Excellent article in Educause Review by David Staley on the development of new forms of education that take on the task that Universities have traditionally performed in an industrial education setting.
"Why do universities exist? What function do they fulfill that cannot be fulfilled by some other organization or mechanism? Asking this question allows us to explore the larger implications raised by wikinomics: Will a new form of organization emerge that will perform the same or similar tasks as the university? Will a new form of organization emerge that will fulfill certain functions not currently being performed by universities? Will a new form of organization emerge that will be better and more efficient at providing the services traditionally offered by the university?"
Better question might be, What parts of the natural social function of teaching, learning and knowledge production have universities performed because we didn't have a better way to do it at the time? Now that we have mechanisms that make communication and dissemination of knowledge simple, easy and cheap, what functions can society reclaim from universities? How much of what universities stake claim to is necessary or rent-seeking?
Interesting analogy put forward in the article about MMRPG's.
“There is the theme-park approach and the sandbox approach. . . . Most games are like Disneyland . . . which is a carefully constructed experience where you stand in line to be entertained. We focus on the sandbox approach where people can decide what they want to do in that particular sandbox, and we very much emphasize and support that kind of emergent behavior.”
Article asks the question are universities, theme parks or sandboxes. I agree with the tone of the argument that they should be more like sandboxes. Second Life is a MMRPG that allows for user-generated content from the get go. You learn how to use the tools then you use them to create content. When the tools don't do what you want you learn how to make new tools. It has to be the same for higher ed.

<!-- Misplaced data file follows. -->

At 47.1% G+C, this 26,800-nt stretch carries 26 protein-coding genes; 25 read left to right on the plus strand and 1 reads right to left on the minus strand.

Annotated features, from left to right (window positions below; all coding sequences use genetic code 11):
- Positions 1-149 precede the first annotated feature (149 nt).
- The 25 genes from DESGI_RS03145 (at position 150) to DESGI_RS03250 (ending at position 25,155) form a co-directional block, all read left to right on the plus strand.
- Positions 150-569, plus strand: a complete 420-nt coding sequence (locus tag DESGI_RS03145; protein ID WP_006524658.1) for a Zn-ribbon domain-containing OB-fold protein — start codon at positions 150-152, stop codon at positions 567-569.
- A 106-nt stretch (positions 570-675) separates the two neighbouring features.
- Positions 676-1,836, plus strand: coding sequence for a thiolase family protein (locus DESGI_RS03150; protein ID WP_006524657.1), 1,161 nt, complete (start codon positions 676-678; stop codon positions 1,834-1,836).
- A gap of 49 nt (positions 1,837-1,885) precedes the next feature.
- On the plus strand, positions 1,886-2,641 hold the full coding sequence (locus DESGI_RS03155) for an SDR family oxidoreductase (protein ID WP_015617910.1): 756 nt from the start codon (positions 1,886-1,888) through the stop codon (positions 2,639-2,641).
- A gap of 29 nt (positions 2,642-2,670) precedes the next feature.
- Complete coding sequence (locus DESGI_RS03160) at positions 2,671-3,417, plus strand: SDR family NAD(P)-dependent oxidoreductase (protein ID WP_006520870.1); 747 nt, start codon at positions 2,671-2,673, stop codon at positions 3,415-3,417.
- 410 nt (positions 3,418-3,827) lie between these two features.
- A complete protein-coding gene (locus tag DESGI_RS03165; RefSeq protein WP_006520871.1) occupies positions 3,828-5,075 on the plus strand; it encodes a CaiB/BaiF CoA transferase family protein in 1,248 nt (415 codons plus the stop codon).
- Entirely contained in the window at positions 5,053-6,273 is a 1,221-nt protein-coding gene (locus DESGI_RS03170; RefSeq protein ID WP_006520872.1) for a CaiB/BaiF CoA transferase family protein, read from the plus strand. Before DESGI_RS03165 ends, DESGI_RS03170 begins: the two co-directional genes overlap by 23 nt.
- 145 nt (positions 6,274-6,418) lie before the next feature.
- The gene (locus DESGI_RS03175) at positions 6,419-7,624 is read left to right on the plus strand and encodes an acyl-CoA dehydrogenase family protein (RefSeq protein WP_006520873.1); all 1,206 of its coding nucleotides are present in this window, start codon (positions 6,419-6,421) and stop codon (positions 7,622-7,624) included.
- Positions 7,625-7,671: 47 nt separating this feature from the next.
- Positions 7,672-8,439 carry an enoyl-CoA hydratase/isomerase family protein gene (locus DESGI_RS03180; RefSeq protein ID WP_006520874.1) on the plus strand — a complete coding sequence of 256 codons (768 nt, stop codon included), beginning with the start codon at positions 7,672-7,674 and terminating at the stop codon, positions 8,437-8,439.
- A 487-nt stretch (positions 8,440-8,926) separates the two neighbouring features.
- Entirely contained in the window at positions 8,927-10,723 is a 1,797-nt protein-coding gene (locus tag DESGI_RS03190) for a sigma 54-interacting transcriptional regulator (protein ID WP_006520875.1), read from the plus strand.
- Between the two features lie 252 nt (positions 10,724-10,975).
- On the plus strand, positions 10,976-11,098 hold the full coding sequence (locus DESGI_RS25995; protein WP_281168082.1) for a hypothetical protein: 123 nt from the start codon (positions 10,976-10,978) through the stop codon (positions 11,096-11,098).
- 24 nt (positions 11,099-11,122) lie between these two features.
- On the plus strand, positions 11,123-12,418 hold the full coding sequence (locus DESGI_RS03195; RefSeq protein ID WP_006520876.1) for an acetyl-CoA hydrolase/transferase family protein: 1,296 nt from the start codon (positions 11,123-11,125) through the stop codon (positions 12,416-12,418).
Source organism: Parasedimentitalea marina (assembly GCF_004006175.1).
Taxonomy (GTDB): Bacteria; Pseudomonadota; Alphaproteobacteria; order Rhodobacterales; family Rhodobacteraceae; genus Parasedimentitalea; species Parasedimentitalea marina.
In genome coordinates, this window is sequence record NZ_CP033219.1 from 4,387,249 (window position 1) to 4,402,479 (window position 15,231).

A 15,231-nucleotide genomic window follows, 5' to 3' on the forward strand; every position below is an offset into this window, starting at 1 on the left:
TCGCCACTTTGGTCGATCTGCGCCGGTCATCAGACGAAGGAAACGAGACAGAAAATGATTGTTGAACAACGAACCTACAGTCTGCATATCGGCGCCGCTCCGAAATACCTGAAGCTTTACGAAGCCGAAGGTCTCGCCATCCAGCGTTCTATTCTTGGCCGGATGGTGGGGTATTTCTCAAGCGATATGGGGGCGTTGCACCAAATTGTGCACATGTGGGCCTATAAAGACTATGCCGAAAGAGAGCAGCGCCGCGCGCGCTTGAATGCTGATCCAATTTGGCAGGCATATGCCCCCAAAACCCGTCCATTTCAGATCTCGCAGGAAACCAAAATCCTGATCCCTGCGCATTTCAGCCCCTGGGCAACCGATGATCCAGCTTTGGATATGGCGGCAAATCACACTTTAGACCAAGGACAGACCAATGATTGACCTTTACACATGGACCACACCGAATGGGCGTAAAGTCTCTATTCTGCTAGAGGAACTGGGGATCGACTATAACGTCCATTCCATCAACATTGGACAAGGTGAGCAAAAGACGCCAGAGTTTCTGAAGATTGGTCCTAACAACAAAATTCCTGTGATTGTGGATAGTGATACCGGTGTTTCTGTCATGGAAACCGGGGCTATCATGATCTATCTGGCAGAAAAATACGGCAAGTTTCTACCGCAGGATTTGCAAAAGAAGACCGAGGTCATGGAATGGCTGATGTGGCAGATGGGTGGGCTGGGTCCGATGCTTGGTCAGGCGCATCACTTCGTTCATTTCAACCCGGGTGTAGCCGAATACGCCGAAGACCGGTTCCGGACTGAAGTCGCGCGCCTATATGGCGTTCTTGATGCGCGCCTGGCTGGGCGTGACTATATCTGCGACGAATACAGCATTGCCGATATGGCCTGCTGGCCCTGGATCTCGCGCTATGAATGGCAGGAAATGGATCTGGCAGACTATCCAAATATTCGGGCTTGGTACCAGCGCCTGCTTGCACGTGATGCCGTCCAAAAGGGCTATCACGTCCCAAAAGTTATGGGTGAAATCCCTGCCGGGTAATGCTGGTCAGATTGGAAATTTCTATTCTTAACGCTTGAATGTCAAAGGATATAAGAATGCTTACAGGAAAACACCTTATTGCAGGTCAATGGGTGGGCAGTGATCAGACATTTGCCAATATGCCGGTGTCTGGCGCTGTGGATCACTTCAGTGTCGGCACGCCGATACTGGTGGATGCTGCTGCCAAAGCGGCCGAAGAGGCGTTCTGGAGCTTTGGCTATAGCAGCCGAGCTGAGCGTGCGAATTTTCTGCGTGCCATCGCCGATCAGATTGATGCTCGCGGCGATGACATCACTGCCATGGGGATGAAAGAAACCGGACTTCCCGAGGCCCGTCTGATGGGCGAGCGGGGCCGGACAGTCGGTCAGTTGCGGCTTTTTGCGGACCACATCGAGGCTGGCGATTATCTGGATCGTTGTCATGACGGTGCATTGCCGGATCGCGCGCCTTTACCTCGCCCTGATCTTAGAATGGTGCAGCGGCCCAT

Love this description of a wikiversity.
The wiki-ized university
* is a “platform,”
* is permeable (no formal admissions process),
* consists of voluntary and self-organizing associations of teachers and students,
* consists of a self-organizing and intellectually fluid curriculum,
* does not offer tenure to professors (professors’ longevity is determined by the community),
* is governed by protocols based on community values and mores rather than on administrative rules and fiats,
* does not grant diplomas or certificates, (reputation not certificate)
* encourages play (and even failure),
* is governed by “intellectual barter” and makes all knowledge created therein free to anyone,
* is managed by administrators who “bubble up” from among the members of the community,
* is managed by administrators who maintain the platform as “choice architects” and lead via cultivation and care, not command and control, and
* has a fluid temporal structure: there are no “semesters”; teaching and learning are ongoing activities.
How people will be rewarded for activity in this environment. They figure it might happen for love but this type of enterprise would take a lot of involvement and people gotta eat. Don't want to leave it to the dilettante elites who are basically in charge of the current systems and are labouring hard to protect their status quo through rent-seeking behavior.
It will be interesting to see how this rolls.
Staley, D. (2009). Managing the platform: Higher education and the logic of wikinomics. Educause Review, 44(1), 36-47. Retrieved January 16, 2009, from http://connect.educause.edu/Library/EDUCAUSE+Review/ManagingthePlatformHigher/47934?time=1232136200.